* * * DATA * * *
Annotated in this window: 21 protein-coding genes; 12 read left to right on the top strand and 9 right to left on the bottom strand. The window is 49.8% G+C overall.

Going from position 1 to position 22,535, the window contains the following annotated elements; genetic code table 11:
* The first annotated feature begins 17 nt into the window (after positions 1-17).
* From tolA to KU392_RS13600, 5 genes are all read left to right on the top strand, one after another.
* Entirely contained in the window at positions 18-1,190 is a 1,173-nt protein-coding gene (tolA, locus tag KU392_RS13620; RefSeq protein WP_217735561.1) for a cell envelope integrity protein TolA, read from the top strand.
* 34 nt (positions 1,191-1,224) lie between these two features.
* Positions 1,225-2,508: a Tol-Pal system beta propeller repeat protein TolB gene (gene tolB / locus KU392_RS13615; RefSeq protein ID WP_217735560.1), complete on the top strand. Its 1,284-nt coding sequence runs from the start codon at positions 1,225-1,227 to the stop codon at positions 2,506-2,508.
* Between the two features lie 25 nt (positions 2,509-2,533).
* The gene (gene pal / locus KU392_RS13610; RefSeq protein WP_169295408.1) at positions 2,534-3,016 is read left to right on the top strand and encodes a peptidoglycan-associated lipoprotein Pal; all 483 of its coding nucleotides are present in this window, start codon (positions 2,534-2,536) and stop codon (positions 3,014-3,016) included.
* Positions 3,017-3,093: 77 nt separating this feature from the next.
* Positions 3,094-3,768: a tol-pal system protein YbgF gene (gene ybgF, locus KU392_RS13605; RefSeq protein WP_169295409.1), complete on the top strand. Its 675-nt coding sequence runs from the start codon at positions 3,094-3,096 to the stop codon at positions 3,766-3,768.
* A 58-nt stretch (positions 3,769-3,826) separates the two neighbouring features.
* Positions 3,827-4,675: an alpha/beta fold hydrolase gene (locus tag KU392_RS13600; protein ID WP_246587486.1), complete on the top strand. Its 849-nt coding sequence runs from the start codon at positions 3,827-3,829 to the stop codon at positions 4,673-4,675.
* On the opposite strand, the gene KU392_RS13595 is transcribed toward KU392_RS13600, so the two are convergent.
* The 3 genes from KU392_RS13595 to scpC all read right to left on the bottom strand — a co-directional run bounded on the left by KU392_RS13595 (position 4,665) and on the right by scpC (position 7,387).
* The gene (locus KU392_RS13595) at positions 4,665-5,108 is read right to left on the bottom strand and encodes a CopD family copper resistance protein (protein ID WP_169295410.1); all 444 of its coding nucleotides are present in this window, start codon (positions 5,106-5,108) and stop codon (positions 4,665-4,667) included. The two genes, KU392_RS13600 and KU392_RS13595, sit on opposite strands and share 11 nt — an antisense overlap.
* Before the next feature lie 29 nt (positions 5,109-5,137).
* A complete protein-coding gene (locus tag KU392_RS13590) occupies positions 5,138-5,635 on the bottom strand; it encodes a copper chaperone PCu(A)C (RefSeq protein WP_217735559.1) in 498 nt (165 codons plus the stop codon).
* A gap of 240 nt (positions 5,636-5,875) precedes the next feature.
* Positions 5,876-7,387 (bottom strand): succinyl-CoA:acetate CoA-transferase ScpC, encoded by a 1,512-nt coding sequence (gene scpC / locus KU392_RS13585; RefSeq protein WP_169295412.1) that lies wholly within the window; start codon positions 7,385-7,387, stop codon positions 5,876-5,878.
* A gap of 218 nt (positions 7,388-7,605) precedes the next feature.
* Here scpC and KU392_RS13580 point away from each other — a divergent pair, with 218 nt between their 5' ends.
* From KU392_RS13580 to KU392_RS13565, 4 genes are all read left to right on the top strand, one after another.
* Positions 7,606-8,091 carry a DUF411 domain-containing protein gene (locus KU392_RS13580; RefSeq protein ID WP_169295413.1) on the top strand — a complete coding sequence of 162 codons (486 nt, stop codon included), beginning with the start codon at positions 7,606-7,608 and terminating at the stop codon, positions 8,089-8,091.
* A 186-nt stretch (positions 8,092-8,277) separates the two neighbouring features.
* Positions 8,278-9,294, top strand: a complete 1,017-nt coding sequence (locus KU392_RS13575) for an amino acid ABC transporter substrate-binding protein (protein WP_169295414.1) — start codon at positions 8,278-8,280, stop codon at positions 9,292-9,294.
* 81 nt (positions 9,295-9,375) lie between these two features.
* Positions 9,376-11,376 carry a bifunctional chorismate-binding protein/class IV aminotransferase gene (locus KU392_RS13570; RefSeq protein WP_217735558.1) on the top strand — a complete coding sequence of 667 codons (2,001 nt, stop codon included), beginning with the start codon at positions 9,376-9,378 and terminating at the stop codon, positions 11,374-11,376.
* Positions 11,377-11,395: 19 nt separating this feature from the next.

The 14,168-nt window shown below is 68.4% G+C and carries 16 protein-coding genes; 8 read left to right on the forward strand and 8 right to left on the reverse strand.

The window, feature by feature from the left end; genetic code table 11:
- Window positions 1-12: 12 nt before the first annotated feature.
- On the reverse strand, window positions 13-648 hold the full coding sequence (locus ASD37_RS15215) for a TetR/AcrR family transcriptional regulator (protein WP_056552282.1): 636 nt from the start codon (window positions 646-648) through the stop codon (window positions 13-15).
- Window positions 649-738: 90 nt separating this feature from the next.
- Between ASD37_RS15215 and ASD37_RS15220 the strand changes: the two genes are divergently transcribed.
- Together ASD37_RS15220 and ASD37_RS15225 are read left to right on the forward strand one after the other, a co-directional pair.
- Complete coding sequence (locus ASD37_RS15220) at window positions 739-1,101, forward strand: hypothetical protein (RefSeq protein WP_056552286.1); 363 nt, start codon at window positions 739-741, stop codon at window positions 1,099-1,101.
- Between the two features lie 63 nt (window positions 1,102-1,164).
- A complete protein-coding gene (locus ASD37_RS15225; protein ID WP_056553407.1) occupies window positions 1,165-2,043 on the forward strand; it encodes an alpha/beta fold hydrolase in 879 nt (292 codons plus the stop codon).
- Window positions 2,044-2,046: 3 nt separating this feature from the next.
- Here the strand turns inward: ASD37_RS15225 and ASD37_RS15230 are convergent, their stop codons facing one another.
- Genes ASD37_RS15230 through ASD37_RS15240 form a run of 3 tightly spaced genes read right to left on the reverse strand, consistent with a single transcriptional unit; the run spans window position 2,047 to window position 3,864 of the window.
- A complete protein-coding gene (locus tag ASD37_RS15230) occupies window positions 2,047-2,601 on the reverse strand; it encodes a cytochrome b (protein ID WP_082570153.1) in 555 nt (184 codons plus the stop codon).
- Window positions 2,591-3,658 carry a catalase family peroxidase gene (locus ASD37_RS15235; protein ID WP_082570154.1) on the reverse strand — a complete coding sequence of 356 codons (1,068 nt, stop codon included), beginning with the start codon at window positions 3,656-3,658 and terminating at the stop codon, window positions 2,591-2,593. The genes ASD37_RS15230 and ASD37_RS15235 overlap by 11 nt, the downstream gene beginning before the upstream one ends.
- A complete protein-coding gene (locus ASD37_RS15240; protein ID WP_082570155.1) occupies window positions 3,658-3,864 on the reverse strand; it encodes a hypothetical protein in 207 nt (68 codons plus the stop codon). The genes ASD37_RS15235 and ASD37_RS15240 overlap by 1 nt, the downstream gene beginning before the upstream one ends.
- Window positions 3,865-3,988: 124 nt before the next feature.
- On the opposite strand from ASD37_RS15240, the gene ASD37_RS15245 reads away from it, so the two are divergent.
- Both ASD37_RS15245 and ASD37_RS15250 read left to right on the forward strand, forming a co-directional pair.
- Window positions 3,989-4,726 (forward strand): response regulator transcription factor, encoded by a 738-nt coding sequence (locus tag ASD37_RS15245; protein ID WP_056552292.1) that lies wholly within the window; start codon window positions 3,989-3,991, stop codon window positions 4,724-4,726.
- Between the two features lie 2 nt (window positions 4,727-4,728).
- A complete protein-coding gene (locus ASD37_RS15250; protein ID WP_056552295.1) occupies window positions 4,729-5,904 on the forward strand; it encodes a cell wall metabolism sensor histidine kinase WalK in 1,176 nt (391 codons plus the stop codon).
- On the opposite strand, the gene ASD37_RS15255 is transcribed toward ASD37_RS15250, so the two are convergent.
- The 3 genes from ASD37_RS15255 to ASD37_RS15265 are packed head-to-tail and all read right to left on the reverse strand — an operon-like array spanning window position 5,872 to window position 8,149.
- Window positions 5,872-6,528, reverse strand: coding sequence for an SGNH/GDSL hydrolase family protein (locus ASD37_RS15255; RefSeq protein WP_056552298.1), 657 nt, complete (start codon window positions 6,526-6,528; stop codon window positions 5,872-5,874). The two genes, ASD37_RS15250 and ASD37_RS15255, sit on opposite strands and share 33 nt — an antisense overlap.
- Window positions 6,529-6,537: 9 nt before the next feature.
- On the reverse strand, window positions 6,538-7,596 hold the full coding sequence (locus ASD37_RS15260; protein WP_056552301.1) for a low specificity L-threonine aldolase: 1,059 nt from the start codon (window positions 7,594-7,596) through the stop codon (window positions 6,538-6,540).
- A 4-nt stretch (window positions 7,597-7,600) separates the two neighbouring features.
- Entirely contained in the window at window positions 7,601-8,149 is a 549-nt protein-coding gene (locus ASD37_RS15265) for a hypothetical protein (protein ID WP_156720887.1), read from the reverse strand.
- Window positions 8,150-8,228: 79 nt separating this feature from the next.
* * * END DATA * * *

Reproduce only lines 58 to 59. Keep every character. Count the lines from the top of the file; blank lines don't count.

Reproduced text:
- Entirely contained in the window at window positions 7,601-8,149 is a 549-nt protein-coding gene (locus ASD37_RS15265) for a hypothetical protein (protein ID WP_156720887.1), read from the reverse strand.
- Window positions 8,150-8,228: 79 nt separating this feature from the next.